Monday, 2 September 2019

A Comedy On This Day: I Didn't Know You Cared - A Knitter In The Family (3 September 1975)

LES: Look at it all. Gloom, muck, desolation. Ugliness.

MORT: Aye. Bloody marvellous, in't it?

 Only the second episode, and the studio audience are audibly subdued and hesitant at times. You can tell that they're trying to orient themselves around what sort of comedy this is and how it works. It has no familiar stars in it, and the rhythm and object of the jokes feels different to anything else. Peter Tinniswood was one of those writers with his own distinct idiom (none of his characters speak like people in any other programme) and I Didn't Know You Cared doesn't try to iron it out, making a virtue of this peculiarity instead. It's also very Northern/ Yorkshire and working-class, and so presumably harder for the Television Centre audience to quickly identify with.
 The audience become more won over by a bravura performance by Vanda Godsell as Carter's soon-to-be mother-in-law. Mrs Partington is a truly appalling woman, mean, judgemental and uninterested in others, traits that are revealed in a near-incessant monologue. Watching and understanding this character makes more sense of the rest of the world depicted in I Didn't Know You Cared, explaining why these menfolk are so gloomy and fatalistic about dealing with women.
 Personally, the one thing that really made me laugh in this episode was it's most extreme statement, when a despondent Uncle Mort reflects that, "Still, there's a lot to be said for death. I'll bet it's not half so boring as life."

Sunday, 1 September 2019

A Comedy On This Day: Rising Damp - The New Tenant (2 September 1974)

 The first episode, but not strictly from the first series. Actually part of an unofficial Comedy Playhouse-type series of six weekly playlets from Yorkshire Television. So what were the other five? A mixed bag, it would seem. Galton & Simpson's You'll Never Walk Alone, about Leeds United fans (led by Brian Glover) on a train to London for the Cup Final, was only ever intended to be a one-off. Brotherly Love with Keith Barron as a miner-turned property speculator. Slater's Day, with John Junkin as a PR man, a rare comedy excursion from Chris Boucher. Barry Took's Badger's Set, featured Julian Orchard doubling as a famous personality and his uncomprehending old father. And a second long-running success for Yorkshire, Oh No It's Selwyn Froggit.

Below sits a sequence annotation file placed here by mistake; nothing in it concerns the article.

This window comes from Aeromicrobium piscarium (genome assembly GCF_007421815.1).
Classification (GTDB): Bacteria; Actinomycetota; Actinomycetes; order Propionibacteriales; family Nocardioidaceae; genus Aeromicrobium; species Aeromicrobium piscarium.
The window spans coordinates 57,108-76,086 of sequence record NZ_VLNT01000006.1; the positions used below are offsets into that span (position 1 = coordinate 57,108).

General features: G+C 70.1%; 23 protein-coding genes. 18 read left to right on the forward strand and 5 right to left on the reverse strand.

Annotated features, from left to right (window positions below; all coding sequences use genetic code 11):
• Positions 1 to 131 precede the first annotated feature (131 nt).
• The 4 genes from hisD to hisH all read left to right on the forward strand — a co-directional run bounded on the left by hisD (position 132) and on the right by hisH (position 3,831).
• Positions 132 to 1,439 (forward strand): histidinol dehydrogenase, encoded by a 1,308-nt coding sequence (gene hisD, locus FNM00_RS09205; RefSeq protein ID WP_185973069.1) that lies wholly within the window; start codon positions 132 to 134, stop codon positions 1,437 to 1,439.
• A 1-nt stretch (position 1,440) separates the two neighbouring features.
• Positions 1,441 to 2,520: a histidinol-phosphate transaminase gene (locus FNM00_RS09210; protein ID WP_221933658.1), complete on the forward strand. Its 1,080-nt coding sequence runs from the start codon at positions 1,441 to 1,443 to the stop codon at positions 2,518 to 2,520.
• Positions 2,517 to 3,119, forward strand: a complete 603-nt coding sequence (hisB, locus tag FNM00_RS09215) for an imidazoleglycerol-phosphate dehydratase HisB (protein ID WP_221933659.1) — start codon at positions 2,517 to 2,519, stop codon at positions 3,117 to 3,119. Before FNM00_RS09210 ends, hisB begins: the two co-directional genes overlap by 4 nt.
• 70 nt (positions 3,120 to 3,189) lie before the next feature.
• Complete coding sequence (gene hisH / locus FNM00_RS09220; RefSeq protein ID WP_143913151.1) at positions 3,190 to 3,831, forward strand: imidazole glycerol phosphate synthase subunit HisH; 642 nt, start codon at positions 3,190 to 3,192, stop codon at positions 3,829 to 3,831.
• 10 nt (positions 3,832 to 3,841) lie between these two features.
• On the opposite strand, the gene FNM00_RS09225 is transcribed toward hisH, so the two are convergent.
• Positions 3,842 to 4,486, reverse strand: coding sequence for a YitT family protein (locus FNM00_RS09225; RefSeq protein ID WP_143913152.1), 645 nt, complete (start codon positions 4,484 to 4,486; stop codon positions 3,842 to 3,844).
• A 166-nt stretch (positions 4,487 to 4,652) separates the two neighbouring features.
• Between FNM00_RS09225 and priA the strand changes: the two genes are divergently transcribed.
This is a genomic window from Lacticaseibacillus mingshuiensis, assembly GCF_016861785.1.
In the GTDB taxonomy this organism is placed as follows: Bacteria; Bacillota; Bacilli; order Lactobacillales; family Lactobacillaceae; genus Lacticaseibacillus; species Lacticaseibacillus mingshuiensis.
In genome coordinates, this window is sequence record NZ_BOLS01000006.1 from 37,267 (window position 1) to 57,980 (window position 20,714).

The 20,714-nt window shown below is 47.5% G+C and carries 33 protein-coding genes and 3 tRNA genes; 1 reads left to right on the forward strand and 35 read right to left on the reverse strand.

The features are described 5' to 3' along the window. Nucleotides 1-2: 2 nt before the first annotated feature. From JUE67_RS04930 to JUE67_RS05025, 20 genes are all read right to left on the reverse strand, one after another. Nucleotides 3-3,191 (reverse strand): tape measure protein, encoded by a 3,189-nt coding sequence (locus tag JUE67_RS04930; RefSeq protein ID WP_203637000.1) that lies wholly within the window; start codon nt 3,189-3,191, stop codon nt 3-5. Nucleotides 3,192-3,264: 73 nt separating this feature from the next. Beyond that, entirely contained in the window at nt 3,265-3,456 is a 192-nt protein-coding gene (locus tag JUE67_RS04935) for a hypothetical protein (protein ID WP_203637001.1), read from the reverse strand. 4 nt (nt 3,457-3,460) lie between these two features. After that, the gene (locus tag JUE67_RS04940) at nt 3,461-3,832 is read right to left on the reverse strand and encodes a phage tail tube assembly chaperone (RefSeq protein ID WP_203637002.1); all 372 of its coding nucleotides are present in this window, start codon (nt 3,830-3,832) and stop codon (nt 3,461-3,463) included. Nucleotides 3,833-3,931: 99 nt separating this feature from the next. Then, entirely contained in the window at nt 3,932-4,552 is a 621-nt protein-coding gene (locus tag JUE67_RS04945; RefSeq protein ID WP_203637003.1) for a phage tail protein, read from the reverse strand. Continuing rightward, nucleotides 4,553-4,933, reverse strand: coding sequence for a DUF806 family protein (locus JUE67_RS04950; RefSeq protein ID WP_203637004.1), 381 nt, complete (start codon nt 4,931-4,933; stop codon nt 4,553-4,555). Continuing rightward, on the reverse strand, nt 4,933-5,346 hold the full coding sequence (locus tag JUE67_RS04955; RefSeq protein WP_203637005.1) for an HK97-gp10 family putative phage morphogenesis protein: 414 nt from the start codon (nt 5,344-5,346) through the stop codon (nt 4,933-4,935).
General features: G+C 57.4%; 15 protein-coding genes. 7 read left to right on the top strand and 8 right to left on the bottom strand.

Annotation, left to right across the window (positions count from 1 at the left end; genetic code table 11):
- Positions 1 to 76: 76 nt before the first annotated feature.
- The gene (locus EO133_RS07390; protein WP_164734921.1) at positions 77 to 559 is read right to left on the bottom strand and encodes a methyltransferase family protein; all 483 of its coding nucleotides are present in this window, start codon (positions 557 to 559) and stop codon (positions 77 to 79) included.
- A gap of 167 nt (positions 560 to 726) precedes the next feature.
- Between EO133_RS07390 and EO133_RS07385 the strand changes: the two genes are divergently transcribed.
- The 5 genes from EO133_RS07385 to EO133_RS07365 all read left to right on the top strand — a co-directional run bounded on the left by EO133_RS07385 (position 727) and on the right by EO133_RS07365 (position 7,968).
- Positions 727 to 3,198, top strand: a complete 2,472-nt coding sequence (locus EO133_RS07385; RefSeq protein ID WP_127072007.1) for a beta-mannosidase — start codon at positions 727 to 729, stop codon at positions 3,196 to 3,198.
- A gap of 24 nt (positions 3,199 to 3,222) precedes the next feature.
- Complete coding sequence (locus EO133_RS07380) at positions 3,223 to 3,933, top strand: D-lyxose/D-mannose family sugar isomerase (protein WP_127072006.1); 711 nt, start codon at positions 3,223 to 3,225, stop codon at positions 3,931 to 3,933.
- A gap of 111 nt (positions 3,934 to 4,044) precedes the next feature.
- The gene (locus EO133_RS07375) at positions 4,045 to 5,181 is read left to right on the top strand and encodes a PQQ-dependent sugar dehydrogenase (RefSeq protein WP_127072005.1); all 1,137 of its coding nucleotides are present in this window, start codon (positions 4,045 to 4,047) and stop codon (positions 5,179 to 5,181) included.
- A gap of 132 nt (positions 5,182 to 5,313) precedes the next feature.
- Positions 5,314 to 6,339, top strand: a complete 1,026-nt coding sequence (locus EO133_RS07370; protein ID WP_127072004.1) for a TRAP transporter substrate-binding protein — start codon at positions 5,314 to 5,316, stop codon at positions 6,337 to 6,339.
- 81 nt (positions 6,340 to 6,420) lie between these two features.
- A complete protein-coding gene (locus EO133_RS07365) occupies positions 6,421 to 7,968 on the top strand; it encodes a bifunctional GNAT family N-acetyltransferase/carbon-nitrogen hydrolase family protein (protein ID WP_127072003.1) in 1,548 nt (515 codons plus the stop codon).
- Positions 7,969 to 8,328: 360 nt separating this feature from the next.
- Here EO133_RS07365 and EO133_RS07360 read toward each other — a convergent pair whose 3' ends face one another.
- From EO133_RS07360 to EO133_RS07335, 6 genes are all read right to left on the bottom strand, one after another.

You can see why you'd immediately commission a series on the strength of this. It has a certain distinct individual personality to it. Eric Chappel's dialogue is quite densely-packed, full of allusions and reminiscences, and doesn't sound like anything that I've heard spoken in any earlier ITV sitcom. The Victorian house doesn't feel quite like anywhere we've seen before on ITV, not just in the detailed set (the bashed lampshade in the 'best' room) but in the relentless mentions of cold and discomfort - even the title, explained by Rigsby to Alan, "That's not rising damp, it's condensation!". Even Vienna is a geriatric cat of a type rarely allowed onto the television screen.
 It's obviously perfectly cast, with four identifiable characters who all seem to have some sort of gap in their past that has brought them to here. One thing that's rare about Rising Damp is that I'm equally interested in how all of the four characters get on with each of the other three, making six intriguing combinations.

 The studio audience are clearly very taken with what they're seeing, with one male and one female laugh particularly prominent. It is noticeable how the one thing that they find most hilarious is the very idea of having to respond to a black man...